Study Reviews Trawler Effects on Seabed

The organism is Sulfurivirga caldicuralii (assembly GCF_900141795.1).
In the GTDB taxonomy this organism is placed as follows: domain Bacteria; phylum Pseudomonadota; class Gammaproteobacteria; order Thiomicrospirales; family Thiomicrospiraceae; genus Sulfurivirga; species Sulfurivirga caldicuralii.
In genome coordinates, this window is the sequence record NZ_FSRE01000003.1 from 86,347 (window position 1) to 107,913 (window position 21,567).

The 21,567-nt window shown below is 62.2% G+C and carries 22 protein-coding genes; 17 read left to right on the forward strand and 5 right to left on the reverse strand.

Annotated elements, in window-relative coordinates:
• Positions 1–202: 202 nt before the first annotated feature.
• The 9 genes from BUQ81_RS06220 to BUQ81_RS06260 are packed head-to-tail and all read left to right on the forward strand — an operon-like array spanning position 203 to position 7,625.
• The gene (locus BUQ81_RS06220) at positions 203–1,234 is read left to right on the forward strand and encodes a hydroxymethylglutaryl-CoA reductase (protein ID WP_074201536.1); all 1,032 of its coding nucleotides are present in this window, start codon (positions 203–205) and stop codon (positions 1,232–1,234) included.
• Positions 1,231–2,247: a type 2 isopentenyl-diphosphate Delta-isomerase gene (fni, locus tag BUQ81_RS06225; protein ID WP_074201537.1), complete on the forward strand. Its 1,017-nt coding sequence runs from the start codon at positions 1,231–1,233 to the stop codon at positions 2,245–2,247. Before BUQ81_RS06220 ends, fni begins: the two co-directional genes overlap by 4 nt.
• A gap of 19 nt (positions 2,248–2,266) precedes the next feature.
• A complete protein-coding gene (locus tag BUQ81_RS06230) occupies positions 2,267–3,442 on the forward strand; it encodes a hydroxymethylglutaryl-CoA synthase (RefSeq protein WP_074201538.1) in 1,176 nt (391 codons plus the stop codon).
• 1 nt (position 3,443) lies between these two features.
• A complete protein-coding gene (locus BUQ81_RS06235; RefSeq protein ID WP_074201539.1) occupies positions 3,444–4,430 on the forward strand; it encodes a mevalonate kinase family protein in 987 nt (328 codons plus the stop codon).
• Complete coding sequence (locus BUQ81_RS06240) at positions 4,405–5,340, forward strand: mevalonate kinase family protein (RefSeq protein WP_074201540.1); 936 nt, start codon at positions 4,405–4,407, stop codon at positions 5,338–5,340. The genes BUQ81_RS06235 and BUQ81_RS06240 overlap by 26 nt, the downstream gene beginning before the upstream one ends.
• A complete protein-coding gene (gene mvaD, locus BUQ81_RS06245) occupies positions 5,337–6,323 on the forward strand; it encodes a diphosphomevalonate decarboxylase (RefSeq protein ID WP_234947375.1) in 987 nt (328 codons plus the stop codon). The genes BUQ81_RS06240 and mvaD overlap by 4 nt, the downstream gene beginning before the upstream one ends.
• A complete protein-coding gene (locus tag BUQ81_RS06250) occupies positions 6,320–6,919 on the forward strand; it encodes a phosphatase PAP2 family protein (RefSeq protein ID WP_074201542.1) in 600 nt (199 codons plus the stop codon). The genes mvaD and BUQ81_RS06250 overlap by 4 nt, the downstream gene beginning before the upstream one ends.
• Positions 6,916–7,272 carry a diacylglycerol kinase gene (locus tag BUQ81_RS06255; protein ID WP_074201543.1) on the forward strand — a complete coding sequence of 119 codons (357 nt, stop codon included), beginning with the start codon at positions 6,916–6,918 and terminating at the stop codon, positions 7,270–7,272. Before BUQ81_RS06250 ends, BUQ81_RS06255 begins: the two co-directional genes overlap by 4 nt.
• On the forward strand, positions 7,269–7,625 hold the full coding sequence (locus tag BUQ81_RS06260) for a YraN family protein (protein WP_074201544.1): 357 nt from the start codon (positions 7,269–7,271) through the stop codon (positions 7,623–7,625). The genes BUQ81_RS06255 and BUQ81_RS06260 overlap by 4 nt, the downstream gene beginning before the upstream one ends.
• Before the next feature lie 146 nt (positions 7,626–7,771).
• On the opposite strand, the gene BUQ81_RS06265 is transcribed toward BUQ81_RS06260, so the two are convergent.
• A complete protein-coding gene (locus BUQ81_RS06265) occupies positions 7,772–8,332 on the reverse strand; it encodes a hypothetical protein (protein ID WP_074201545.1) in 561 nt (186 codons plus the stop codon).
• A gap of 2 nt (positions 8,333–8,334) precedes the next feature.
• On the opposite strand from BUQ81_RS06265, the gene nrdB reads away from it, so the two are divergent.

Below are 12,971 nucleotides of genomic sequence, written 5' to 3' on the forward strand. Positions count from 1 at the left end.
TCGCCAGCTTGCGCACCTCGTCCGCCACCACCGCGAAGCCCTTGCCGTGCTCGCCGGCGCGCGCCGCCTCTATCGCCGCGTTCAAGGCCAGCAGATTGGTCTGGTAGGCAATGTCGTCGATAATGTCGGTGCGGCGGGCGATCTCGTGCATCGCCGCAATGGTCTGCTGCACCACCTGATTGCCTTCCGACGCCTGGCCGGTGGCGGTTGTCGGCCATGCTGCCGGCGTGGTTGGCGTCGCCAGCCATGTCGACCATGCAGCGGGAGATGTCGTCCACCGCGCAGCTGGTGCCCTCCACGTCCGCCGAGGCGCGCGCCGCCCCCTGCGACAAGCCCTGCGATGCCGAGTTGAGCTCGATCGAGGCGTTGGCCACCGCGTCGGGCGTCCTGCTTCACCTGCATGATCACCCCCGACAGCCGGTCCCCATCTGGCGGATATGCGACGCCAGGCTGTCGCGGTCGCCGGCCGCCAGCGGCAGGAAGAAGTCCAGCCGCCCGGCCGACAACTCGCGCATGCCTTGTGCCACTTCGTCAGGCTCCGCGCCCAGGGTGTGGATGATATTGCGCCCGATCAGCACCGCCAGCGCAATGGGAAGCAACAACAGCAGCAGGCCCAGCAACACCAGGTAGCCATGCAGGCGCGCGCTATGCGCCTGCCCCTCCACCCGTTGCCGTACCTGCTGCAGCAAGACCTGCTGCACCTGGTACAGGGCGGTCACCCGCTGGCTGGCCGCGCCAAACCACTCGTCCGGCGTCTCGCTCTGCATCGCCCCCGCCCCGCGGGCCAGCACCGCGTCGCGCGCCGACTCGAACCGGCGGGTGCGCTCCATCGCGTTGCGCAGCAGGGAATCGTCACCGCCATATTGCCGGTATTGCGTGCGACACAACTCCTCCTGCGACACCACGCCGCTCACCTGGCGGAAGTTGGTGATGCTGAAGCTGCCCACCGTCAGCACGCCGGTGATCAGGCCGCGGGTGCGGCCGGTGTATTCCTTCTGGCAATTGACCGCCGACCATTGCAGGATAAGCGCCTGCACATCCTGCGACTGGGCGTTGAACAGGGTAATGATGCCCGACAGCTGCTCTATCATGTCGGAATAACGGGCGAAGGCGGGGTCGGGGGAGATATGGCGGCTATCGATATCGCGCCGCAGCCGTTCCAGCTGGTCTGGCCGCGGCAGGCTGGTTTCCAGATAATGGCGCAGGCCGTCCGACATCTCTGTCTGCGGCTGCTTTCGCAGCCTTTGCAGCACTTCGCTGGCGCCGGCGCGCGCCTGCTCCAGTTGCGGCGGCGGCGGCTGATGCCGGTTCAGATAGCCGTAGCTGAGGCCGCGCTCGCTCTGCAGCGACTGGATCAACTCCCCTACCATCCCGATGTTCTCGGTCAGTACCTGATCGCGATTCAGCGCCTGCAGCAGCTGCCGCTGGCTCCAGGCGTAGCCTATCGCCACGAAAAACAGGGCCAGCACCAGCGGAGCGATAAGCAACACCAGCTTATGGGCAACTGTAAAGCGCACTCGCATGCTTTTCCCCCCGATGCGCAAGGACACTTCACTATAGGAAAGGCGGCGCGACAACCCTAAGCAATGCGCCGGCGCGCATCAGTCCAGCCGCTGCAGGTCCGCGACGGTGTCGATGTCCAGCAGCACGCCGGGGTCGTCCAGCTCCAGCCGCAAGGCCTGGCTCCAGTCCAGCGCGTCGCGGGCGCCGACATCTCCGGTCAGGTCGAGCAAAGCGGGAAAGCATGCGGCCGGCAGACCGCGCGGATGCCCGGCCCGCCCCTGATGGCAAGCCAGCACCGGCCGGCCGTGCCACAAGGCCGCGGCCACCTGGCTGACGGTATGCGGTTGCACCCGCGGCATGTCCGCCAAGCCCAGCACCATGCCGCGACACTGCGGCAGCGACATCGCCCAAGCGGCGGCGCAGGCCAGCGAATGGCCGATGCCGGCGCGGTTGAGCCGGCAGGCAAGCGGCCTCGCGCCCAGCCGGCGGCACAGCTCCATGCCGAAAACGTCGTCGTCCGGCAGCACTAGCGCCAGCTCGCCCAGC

An international group has taken a close look at how different types of bottom trawling affect the seabed. It finds that all trawling is not created equal — the most benign type removes 6 percent of the animal and plant life on the seabed each time the net passes, while the most other methods remove closer to a third. A University of Washington professor is among the main authors on the study, led by Bangor University in the U.K. and published July 17 in the Proceedings of the National Academy of Sciences. The meta-analysis looks at 70 previous studies of bottom trawling, most in the Eastern U.S. and Western Europe. It looks across those studies to compare the effects on the seabed of four techniques: otter trawling, a common method that uses two “doors” towed vertically in the water or along the bottom to hold the net open; beam trawls, which hold the net open with a heavy metal beam; towed dredges, which drag a flat or toothed metal bar directly along the seafloor; and hydraulic dredges, which use water to loosen the seabed and collect animals that live in the sediment. click here to read the story 16:04